Geek Review – Ni no Kuni II: Revenant Kingdom

Effortlessly charming and a classic – that is how many will still describe the original Ni no Kuni, a perfect collaboration between developers Level-5 and the legendary animation house Studio Ghibli.

The fairytale of that game was a masterclass in storytelling, and without Studio Ghibli’s involvement in the sequel, Ni no Kuni II: Revenant Kingdom, there is a sense of casualness and lack of focus against a backdrop of excellent combat and an amazingly addictive city-building sim.

It all begins when an elderly Roland, a president in modern times, is mysteriously transmigrated to the kingdom of Ding Dong Dell after his initial destination was destroyed. He wakes up as his younger self, in the bedroom of the soon-to-be disposed king, Evan Pettiwhisker Tildrum. In the midst of rebellion and mutiny, NNKII’s seemingly ignores all sense and Roland just rolls with the punches, aiding young Evan without so much a question.

This pervasive indifference can be seen throughout much of the game’s 40-odd hour story. While the first game weaved a tale that captivates and pushes you along, NNKII becomes a tedious cycle of fetch quests and recruiting allies, while attempting to right the wrongs of a fractured land. It would have been much more palatable if it did not throw a mishmash of themes and ideas, without a coherent focus that ties everything together.

Thankfully, the dialogue of the myriad of characters that players will meet is brilliantly written, despite a lack of depth and development. Brush past all that though, and players will find the heart of the game that is utterly enticing and tremendously addictive.

With his kingdom gone, much of NNKII is spent trying to establish a better city-state. Evan’s loss and his tireless ambition to create an everlasting Happily Ever After is infectious, and players will soon find themselves gleefully awaiting the next finished facility, or an upgrade to be completed. It all ties into the general gameplay as well, providing players with improved and new abilities, gear, quests, and more delightful banter to be had.

The kingdom building also serves as motivation, as it is the key to opening up more chapters of the main story, and often asks the party to head out into the large overworld and explore. Only then can players find potential subjects that are needed to staff the many buildings they will soon construct.

Each character comes with their own stats and characteristics which, when utilised properly, speed things up quite a bit. And for all the fetch quests and supplies gathering, the colourful cast of citizens do their best to liven each quest up with bold personalities and entertaining quirks that are a true highlight.

There is plenty of combat in NNKII, and it is an excellent display of systems and design that does not get old, no matter how far players are into the story. Eschewing the first iteration’s balance of movement in real-time and turn-based planning, combat here is all-action and chaotic in the best way.

With three party members out of six being active at once, and with instantaneous switching between characters, there is plenty of depth and strategy involved if players are looking to tweak and master the systems. While the AI is a capable assistant, nothing feels as good as taking control and wrecking foes.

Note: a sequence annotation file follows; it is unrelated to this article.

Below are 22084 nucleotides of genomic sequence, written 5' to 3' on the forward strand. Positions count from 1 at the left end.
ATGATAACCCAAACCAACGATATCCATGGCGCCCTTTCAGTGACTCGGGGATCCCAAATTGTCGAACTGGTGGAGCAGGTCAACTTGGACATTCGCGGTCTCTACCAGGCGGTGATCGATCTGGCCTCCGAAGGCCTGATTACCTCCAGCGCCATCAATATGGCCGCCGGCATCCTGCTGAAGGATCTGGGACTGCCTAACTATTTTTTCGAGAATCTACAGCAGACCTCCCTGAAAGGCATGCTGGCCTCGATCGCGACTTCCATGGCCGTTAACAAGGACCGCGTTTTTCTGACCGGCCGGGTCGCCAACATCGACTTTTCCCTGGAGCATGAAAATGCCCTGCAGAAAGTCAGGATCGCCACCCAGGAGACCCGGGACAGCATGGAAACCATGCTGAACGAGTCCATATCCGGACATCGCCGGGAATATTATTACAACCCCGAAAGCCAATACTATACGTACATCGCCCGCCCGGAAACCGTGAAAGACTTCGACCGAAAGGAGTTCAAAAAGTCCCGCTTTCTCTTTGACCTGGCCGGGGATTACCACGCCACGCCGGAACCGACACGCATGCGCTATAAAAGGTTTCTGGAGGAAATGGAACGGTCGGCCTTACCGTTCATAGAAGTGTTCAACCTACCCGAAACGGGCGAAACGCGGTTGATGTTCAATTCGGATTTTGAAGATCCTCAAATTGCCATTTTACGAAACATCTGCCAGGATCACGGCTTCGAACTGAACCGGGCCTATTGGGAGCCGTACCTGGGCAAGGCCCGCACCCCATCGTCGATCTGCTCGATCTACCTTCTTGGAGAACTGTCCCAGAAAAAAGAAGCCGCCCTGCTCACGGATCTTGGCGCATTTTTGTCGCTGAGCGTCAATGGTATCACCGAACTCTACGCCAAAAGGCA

The triumvirate of weapons, armour, and skills are ripe for experimentation, leading to devastating combinations that can help players tackle harder enemies. There is also the Tactics Tweaker, an additional option that allows boosts to various aspects like health or resistance, in return weakening other stats.

Aside from your party, Evan is also joined by the magical Higgledy-Piggledies, adorable elemental beings who can lend a hand in combat in the most charming of ways. Activate them at the right time and characters might benefit from a mass healing spell, or even a cannon that brings the pain. There are numerous such creatures to collect and level up, with four joining in each battle.

Possessing distinct traits like being Shy that can affect how they perform, it might take a while to figure out the best configuration, to get the most out of these beings. The Higgledy-Piggledies are unpredictable, charming, and powerful, and can often be the missing element that can turn the tide.

Outside of the small-scale fights, there are also RTS-like army Skirmishes on the overworld. Pick from four different varieties of units – ranged, spear, sword, or hammer – who will then surround Evan. Combat is initiated when opposing forces come into range, and the rock, paper, scissors nature of weaknesses and strengths of the units will require your deft rotation of your army.

Boost your forces or activate abilities like bombing runs at the right time by spending Military Might and you just might emerge victorious. It is a decent distraction from the more action-heavy party combat, and can be quite challenging and fun, and not all Skirmishes are mandatory.

Ni no Kuni II: Revenant Kingdom is quite unlike its predecessor, but more than makes up for it in complementary systems and a dangerously addictive city simulator and wonderful combat. It contains the usual JRPG trope of innumerable things to do and gather, but for all the hours that were spent, they were utterly enjoyable.



While not as charming the second time around, thrilling combat and an engrossing city-builder make Ni no Kuni II a worthwhile epic.

  • Gameplay - 9/10
  • Story - 7/10
  • Presentation - 8/10
  • Value - 8.5/10
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